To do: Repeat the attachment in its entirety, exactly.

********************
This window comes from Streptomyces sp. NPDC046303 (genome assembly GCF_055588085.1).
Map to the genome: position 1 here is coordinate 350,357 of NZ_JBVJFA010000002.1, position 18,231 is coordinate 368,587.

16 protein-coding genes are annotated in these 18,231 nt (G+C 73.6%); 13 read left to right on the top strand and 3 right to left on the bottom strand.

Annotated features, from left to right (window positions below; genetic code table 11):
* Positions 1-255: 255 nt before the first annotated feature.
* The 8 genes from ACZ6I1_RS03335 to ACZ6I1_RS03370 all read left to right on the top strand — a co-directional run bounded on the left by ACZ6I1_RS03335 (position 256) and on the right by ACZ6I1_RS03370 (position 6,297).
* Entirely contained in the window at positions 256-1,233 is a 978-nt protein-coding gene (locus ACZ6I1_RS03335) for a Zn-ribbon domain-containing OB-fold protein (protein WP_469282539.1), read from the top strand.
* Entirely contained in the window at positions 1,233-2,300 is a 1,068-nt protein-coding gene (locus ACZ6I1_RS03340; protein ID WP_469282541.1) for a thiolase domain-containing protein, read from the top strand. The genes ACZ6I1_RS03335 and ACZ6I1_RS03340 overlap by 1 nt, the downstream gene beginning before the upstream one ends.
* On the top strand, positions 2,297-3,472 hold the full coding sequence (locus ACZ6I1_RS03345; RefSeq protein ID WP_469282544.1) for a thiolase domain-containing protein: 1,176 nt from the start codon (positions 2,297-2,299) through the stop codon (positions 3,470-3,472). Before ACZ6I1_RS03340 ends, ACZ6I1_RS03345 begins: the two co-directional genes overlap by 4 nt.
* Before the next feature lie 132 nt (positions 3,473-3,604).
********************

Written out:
This window comes from Streptomyces sp. NPDC046303 (genome assembly GCF_055588085.1).
Map to the genome: position 1 here is coordinate 350,357 of NZ_JBVJFA010000002.1, position 18,231 is coordinate 368,587.

16 protein-coding genes are annotated in these 18,231 nt (G+C 73.6%); 13 read left to right on the top strand and 3 right to left on the bottom strand.

Annotated features, from left to right (window positions below; genetic code table 11):
* Positions 1-255: 255 nt before the first annotated feature.
* The 8 genes from ACZ6I1_RS03335 to ACZ6I1_RS03370 all read left to right on the top strand — a co-directional run bounded on the left by ACZ6I1_RS03335 (position 256) and on the right by ACZ6I1_RS03370 (position 6,297).
* Entirely contained in the window at positions 256-1,233 is a 978-nt protein-coding gene (locus ACZ6I1_RS03335) for a Zn-ribbon domain-containing OB-fold protein (protein WP_469282539.1), read from the top strand.
* Entirely contained in the window at positions 1,233-2,300 is a 1,068-nt protein-coding gene (locus ACZ6I1_RS03340; protein ID WP_469282541.1) for a thiolase domain-containing protein, read from the top strand. The genes ACZ6I1_RS03335 and ACZ6I1_RS03340 overlap by 1 nt, the downstream gene beginning before the upstream one ends.
* On the top strand, positions 2,297-3,472 hold the full coding sequence (locus ACZ6I1_RS03345; RefSeq protein ID WP_469282544.1) for a thiolase domain-containing protein: 1,176 nt from the start codon (positions 2,297-2,299) through the stop codon (positions 3,470-3,472). Before ACZ6I1_RS03340 ends, ACZ6I1_RS03345 begins: the two co-directional genes overlap by 4 nt.
* Before the next feature lie 132 nt (positions 3,473-3,604).